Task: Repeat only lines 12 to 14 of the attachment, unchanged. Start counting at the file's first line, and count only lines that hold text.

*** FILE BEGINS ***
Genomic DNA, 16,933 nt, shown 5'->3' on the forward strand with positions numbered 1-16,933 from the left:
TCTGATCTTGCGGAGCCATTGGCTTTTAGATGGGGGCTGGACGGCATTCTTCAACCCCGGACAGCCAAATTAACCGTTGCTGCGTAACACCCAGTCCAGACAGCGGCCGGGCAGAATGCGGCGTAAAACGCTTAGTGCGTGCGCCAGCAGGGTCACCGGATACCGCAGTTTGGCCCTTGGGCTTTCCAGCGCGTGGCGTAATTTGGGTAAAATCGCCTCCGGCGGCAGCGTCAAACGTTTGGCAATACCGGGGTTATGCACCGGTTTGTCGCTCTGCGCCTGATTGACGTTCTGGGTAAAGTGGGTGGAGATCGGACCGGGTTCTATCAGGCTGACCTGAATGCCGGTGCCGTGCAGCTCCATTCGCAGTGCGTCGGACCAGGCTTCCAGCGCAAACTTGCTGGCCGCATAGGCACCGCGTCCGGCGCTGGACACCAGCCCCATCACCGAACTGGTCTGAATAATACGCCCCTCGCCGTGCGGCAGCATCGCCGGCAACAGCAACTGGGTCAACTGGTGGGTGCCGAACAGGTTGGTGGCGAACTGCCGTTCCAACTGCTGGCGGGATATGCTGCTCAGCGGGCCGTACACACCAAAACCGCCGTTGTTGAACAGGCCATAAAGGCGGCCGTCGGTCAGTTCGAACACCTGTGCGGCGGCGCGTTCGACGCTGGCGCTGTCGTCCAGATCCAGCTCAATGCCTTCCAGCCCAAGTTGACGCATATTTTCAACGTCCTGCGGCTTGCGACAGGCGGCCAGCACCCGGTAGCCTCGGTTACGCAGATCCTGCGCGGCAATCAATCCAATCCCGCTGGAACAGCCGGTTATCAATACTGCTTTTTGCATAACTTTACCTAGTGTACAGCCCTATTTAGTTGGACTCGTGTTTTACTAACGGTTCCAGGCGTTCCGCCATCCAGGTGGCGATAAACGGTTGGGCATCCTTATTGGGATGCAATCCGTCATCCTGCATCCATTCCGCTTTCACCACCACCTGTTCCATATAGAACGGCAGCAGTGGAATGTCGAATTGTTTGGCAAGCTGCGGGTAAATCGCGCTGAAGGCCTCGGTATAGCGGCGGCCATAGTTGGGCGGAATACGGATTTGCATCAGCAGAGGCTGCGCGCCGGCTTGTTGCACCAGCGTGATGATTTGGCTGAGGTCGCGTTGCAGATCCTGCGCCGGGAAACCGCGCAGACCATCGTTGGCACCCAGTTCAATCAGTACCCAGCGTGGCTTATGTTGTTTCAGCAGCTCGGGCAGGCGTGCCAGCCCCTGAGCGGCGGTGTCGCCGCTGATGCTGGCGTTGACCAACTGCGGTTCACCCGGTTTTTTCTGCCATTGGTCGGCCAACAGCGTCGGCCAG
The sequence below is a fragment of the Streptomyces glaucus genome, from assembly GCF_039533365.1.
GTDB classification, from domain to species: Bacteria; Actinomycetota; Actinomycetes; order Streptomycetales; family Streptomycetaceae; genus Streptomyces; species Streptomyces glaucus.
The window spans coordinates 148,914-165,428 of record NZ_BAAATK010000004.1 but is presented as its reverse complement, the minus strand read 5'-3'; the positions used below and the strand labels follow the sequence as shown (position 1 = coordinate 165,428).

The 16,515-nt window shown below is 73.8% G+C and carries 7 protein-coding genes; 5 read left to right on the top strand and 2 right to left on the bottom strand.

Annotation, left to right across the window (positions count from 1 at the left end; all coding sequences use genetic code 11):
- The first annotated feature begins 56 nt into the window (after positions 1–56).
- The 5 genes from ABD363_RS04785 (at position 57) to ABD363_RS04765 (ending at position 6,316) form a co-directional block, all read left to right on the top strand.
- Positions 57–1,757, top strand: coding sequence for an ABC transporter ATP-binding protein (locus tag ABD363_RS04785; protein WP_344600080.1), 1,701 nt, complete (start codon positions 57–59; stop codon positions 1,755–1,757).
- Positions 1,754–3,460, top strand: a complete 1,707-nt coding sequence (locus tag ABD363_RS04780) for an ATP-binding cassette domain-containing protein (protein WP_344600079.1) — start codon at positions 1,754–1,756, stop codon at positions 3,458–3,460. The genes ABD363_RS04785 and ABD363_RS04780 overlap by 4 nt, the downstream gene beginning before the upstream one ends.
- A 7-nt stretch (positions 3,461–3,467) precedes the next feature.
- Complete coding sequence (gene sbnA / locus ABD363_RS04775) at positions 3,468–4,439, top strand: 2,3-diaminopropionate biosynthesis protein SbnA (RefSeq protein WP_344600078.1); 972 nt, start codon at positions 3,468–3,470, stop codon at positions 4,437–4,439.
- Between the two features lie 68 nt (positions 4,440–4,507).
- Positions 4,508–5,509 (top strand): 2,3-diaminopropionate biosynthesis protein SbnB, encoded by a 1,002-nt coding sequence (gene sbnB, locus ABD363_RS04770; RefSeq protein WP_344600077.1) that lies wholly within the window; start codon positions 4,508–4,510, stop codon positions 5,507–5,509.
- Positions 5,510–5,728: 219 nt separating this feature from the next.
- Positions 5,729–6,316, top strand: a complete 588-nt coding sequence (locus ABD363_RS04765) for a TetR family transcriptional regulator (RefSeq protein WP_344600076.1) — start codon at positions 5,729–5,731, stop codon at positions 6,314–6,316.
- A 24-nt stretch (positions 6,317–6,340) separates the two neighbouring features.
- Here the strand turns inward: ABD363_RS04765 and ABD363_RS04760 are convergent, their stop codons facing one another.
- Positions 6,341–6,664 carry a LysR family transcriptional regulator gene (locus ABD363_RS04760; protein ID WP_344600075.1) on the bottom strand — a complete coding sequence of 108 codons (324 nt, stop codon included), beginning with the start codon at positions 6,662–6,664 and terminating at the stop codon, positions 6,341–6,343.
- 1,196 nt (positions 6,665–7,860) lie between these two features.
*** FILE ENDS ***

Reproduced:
- A 7-nt stretch (positions 3,461–3,467) precedes the next feature.
- Complete coding sequence (gene sbnA / locus ABD363_RS04775) at positions 3,468–4,439, top strand: 2,3-diaminopropionate biosynthesis protein SbnA (RefSeq protein WP_344600078.1); 972 nt, start codon at positions 3,468–3,470, stop codon at positions 4,437–4,439.
- Between the two features lie 68 nt (positions 4,440–4,507).